http://seattlepi.nwsource.com/jamieson/
274906_robert22.html

High school mentors are important to elementary school students.
At my oldests school, the 7th grade tutors every week for an hour at TT Minor, it is a positive relationship.

Both my kids worked as counseling interns at Camp Sealth in high school- with younger kids- this summer , even with preschool age.

I notice many teens running day camp programs and supervising kids at the parks- when my oldest worked at Carkeek- ( as a college student) she had helpers that were in high school.

There is no end to the positive examples that teens are setting in our community.
Our kids are not just our 5 year olds- they are also our 15 year olds. While I respect someones phobia, of exposing her 5 year old to unpredictable behavior- I hope that she is still able to help her child learn to trust herself, instead of teaching her that teens are to be feared

Anonymous said...

I keep hearing that a letter sent home from Salmon Bay re: a strangling game is a sign that they let bad behavior happen, don't pay attention, or whatever. It seems to me that it actually might mean they were on top of it and clueing in clueless parents about it? Surely this "game" wasn't only happening at school...

classof75 said...

Do Summit high school students take any classes at Hale across the street?
They have in the past- however- dependent on space- and since the school day is not aligned, it is more difficult- not as many kids are able to take classes at Hale as would like to
Do any Hale students come to Summit for classes?
Again, schedule is not aligned, but some . Both schools do have Running Start students however.
Would Summit high school students take classes at a co-located comprehensive high school at Lincoln?
IMO the main reason why so many students leave Summit after middle school, including my daughter, is because of lack of course selection- especially in sciences and perceived, lack of rigor.

If that could be supported, by expanding high school offerings, I think more students would stay.
( there are Summit high school students, who participate on Hale sports teams- this is another reason that co- location could be a big plus for the high school kids)

Would Lincoln students take any Summit classes?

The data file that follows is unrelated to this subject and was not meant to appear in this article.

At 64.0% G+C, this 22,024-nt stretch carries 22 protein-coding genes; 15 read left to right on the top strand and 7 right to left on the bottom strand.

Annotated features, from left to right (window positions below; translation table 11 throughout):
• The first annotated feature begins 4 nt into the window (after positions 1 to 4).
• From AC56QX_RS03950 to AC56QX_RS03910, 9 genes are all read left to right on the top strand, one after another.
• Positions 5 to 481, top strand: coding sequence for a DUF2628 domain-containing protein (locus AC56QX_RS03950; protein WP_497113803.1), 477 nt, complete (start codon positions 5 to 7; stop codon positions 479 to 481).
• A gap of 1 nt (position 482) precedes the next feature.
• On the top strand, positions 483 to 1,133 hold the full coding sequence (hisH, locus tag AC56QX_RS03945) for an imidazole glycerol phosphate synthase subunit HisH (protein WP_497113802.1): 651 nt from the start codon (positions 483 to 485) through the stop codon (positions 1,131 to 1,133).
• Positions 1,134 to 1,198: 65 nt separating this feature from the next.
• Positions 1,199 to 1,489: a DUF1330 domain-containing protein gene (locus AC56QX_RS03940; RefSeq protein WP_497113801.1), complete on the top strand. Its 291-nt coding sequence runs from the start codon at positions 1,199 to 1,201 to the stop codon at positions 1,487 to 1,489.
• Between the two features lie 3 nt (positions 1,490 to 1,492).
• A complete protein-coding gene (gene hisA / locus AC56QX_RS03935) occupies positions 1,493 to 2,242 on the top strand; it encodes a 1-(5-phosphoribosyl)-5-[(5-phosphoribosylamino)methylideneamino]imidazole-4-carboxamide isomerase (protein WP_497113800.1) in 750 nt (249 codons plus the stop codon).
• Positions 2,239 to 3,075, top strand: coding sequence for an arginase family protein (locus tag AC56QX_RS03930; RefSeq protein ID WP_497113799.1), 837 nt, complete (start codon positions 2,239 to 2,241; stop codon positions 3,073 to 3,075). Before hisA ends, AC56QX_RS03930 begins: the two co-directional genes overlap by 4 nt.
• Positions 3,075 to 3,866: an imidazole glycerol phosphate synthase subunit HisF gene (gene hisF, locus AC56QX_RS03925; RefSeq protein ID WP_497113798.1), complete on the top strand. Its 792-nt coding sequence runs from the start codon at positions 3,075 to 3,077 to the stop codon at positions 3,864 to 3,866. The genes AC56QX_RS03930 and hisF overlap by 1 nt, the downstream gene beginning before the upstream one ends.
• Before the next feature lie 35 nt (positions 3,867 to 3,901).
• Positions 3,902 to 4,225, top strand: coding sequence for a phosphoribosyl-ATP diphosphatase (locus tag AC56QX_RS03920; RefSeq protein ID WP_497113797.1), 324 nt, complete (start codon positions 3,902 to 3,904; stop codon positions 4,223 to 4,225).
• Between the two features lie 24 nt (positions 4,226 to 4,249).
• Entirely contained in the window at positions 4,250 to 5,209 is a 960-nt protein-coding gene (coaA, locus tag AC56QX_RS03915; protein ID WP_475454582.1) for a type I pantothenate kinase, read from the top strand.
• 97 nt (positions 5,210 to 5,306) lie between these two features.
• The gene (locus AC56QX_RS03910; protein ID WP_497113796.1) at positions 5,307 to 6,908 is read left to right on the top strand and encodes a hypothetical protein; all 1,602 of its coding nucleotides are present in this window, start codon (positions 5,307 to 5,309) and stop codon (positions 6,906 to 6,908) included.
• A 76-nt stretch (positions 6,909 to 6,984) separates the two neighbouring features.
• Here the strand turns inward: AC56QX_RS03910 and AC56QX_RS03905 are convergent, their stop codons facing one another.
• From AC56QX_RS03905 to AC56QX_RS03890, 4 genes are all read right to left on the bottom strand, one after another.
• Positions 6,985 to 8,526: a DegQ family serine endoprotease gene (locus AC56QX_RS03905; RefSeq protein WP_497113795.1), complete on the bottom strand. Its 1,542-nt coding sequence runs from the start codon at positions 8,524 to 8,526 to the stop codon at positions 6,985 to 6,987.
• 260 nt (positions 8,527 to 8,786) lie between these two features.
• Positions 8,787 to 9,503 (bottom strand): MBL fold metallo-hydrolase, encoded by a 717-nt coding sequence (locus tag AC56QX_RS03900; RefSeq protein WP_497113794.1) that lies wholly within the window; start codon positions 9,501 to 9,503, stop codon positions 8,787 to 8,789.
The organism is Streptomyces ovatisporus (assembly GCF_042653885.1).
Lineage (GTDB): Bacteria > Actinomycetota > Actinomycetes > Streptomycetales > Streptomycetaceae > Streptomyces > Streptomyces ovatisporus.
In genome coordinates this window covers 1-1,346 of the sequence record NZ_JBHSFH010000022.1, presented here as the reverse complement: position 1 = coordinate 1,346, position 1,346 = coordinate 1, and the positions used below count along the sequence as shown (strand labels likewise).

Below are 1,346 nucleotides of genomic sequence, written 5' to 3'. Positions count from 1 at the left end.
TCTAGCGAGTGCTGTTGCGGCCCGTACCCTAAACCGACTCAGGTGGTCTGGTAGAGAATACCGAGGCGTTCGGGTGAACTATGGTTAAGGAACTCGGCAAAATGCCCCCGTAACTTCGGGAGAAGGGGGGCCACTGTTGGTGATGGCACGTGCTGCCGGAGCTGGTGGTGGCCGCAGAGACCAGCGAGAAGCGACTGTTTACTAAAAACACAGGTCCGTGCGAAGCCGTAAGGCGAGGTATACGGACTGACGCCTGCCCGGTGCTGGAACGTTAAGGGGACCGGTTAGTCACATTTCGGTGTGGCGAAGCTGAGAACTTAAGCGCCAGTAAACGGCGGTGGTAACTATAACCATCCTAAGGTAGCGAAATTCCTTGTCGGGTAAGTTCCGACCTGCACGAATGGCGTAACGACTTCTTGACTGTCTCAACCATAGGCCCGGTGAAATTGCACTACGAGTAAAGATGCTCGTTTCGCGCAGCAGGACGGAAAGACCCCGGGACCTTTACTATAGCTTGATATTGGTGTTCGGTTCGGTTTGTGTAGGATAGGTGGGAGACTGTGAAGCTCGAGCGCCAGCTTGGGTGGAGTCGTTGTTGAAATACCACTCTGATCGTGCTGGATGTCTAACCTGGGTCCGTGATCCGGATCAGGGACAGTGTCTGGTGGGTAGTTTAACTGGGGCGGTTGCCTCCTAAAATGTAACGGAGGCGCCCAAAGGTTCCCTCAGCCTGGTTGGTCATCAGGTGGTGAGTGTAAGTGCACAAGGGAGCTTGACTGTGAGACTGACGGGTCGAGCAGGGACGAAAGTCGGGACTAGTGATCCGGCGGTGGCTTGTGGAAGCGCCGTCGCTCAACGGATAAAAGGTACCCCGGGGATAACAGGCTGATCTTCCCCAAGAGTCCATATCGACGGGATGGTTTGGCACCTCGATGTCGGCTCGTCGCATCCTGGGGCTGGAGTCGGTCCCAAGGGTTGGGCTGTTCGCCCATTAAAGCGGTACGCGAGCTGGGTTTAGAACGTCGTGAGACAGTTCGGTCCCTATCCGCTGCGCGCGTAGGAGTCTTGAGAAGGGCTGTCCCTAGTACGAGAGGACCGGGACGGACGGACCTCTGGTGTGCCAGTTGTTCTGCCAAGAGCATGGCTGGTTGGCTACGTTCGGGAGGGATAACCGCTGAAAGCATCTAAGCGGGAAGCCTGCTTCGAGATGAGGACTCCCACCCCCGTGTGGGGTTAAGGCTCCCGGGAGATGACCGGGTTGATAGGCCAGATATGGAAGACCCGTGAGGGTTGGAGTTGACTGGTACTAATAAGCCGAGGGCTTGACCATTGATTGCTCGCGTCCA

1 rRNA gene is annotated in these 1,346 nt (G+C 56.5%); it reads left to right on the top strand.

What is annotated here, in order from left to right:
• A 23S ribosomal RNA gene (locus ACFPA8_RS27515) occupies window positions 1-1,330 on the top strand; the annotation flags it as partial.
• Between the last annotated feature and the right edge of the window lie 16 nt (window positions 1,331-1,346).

Summit does have some unique programs- Steel drum for example is easy to learn and a way for students to participate in a music performance without years of music instruction and rental.
They have also had Hale students ( former Summit students) come and teach classes ( with a supervised teacher) that were very well received. Some students are awfully talented :)

Also- from the perspective of a parent whose child was both a mentee at Summit & a mentor, there is a lot to be learned from both roles. As many teachers can tell you, one way to find the gaps in your learning is trying to teach it to someone else. While you are helping to tutor someone, you are also strengthening your own understanding.
We have fond memories of her reading tutor in 3rd grade, and when she was in middle school- her 3rd grade buddies idolized her, which was a new experience for her & possibly opened the door to think about herself in a new way.

I think there are certainly some exciting possiblities about reconfiguring an alternative school.

98112 said...

How about 1-8 APP at Madrona, co-housed with an improved neighborhood school?

That might go a long way to addressing the neighborhood's concerns about the quality of that school.

There's excess capacity in the building, so by adding a program and beefing up the exisitng program, you might be able to avoid political issues about displacing anyone. There's good bus service, including a direct route from Queen Anne. It's a nice building. And, Brita said her daughter was in APP in that building once upon a time, so there's a history of housing it there. Why not put it back? This would free up Lowell as a neighborhood school for all those Capitol Hill and Eastlake kids who can't get into Steven's and Montlake, and make room for neighborhood kids at Washington.

classof75 said...

Broad view Thompson was a junior high school
So was Wilson Pacific I believe.
Jane Addams was a junior high
James Monroe was a junior high school

Most districts have easily twice as many junior high schools or middle schools as high schools.

We have 12 high schools- two that hold a small # of students and a couple more than only enroll a small # of students

We have only 10 dedicated middle schools- but 57 elementary schools?

How would the numbers look if we added 6th grade to elementary school?
I liked that the 6th grade was in the elementary school at Summit.
I think we should look at what communities need. IF a community has underenrolled elementary schools, but crammed full middle schools- why not have middle school be 7th & 8th grade?

Why did we switch to middle schools instead of junior high schools?

Was that a curriculum decision? or did we need the 9th grade in the high schools to fill them up?

Anonymous said...